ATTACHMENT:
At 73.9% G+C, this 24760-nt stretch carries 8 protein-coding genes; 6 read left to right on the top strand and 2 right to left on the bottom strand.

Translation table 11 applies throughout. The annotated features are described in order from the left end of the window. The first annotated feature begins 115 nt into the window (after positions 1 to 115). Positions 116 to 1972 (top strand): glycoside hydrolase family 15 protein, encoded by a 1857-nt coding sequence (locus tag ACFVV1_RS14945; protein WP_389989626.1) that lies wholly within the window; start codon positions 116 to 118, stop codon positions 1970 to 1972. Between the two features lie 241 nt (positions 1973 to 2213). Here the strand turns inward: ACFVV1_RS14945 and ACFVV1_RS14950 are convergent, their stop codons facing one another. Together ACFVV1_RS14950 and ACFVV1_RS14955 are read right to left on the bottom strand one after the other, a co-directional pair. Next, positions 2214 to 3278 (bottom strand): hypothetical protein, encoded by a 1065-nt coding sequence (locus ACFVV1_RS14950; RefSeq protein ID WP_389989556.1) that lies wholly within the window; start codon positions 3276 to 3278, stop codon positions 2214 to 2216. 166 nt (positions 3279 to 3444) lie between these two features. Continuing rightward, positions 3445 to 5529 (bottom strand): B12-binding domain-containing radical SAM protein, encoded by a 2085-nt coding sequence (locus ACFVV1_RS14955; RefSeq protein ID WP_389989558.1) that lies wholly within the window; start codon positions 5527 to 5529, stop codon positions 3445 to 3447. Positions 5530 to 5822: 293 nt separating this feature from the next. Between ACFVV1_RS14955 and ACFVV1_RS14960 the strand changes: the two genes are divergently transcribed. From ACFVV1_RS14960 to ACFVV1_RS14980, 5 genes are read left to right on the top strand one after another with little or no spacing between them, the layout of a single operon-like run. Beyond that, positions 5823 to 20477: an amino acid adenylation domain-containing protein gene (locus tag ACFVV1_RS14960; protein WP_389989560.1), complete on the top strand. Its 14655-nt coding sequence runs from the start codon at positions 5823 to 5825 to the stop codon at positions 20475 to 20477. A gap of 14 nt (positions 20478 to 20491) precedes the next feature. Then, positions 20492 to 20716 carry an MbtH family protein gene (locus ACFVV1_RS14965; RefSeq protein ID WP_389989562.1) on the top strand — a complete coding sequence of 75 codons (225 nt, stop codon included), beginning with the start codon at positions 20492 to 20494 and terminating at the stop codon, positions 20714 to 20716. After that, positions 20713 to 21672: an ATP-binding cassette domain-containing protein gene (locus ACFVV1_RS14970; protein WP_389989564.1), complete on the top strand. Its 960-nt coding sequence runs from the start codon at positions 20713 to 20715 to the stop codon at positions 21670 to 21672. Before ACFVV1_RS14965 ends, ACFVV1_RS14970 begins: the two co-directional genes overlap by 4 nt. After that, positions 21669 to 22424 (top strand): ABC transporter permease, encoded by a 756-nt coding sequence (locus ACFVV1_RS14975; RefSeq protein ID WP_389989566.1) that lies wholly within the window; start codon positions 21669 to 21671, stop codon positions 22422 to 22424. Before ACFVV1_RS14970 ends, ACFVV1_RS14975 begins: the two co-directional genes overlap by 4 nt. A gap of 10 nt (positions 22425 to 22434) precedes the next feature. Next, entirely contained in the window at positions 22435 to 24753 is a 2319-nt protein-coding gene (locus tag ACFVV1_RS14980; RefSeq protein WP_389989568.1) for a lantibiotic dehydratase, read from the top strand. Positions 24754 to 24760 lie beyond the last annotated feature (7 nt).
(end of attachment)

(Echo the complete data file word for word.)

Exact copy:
At 73.9% G+C, this 24760-nt stretch carries 8 protein-coding genes; 6 read left to right on the top strand and 2 right to left on the bottom strand.

Translation table 11 applies throughout. The annotated features are described in order from the left end of the window. The first annotated feature begins 115 nt into the window (after positions 1 to 115). Positions 116 to 1972 (top strand): glycoside hydrolase family 15 protein, encoded by a 1857-nt coding sequence (locus tag ACFVV1_RS14945; protein WP_389989626.1) that lies wholly within the window; start codon positions 116 to 118, stop codon positions 1970 to 1972. Between the two features lie 241 nt (positions 1973 to 2213). Here the strand turns inward: ACFVV1_RS14945 and ACFVV1_RS14950 are convergent, their stop codons facing one another. Together ACFVV1_RS14950 and ACFVV1_RS14955 are read right to left on the bottom strand one after the other, a co-directional pair. Next, positions 2214 to 3278 (bottom strand): hypothetical protein, encoded by a 1065-nt coding sequence (locus ACFVV1_RS14950; RefSeq protein ID WP_389989556.1) that lies wholly within the window; start codon positions 3276 to 3278, stop codon positions 2214 to 2216. 166 nt (positions 3279 to 3444) lie between these two features. Continuing rightward, positions 3445 to 5529 (bottom strand): B12-binding domain-containing radical SAM protein, encoded by a 2085-nt coding sequence (locus ACFVV1_RS14955; RefSeq protein ID WP_389989558.1) that lies wholly within the window; start codon positions 5527 to 5529, stop codon positions 3445 to 3447. Positions 5530 to 5822: 293 nt separating this feature from the next. Between ACFVV1_RS14955 and ACFVV1_RS14960 the strand changes: the two genes are divergently transcribed. From ACFVV1_RS14960 to ACFVV1_RS14980, 5 genes are read left to right on the top strand one after another with little or no spacing between them, the layout of a single operon-like run. Beyond that, positions 5823 to 20477: an amino acid adenylation domain-containing protein gene (locus tag ACFVV1_RS14960; protein WP_389989560.1), complete on the top strand. Its 14655-nt coding sequence runs from the start codon at positions 5823 to 5825 to the stop codon at positions 20475 to 20477. A gap of 14 nt (positions 20478 to 20491) precedes the next feature. Then, positions 20492 to 20716 carry an MbtH family protein gene (locus ACFVV1_RS14965; RefSeq protein ID WP_389989562.1) on the top strand — a complete coding sequence of 75 codons (225 nt, stop codon included), beginning with the start codon at positions 20492 to 20494 and terminating at the stop codon, positions 20714 to 20716. After that, positions 20713 to 21672: an ATP-binding cassette domain-containing protein gene (locus ACFVV1_RS14970; protein WP_389989564.1), complete on the top strand. Its 960-nt coding sequence runs from the start codon at positions 20713 to 20715 to the stop codon at positions 21670 to 21672. Before ACFVV1_RS14965 ends, ACFVV1_RS14970 begins: the two co-directional genes overlap by 4 nt. After that, positions 21669 to 22424 (top strand): ABC transporter permease, encoded by a 756-nt coding sequence (locus ACFVV1_RS14975; RefSeq protein ID WP_389989566.1) that lies wholly within the window; start codon positions 21669 to 21671, stop codon positions 22422 to 22424. Before ACFVV1_RS14970 ends, ACFVV1_RS14975 begins: the two co-directional genes overlap by 4 nt. A gap of 10 nt (positions 22425 to 22434) precedes the next feature. Next, entirely contained in the window at positions 22435 to 24753 is a 2319-nt protein-coding gene (locus tag ACFVV1_RS14980; RefSeq protein WP_389989568.1) for a lantibiotic dehydratase, read from the top strand. Positions 24754 to 24760 lie beyond the last annotated feature (7 nt).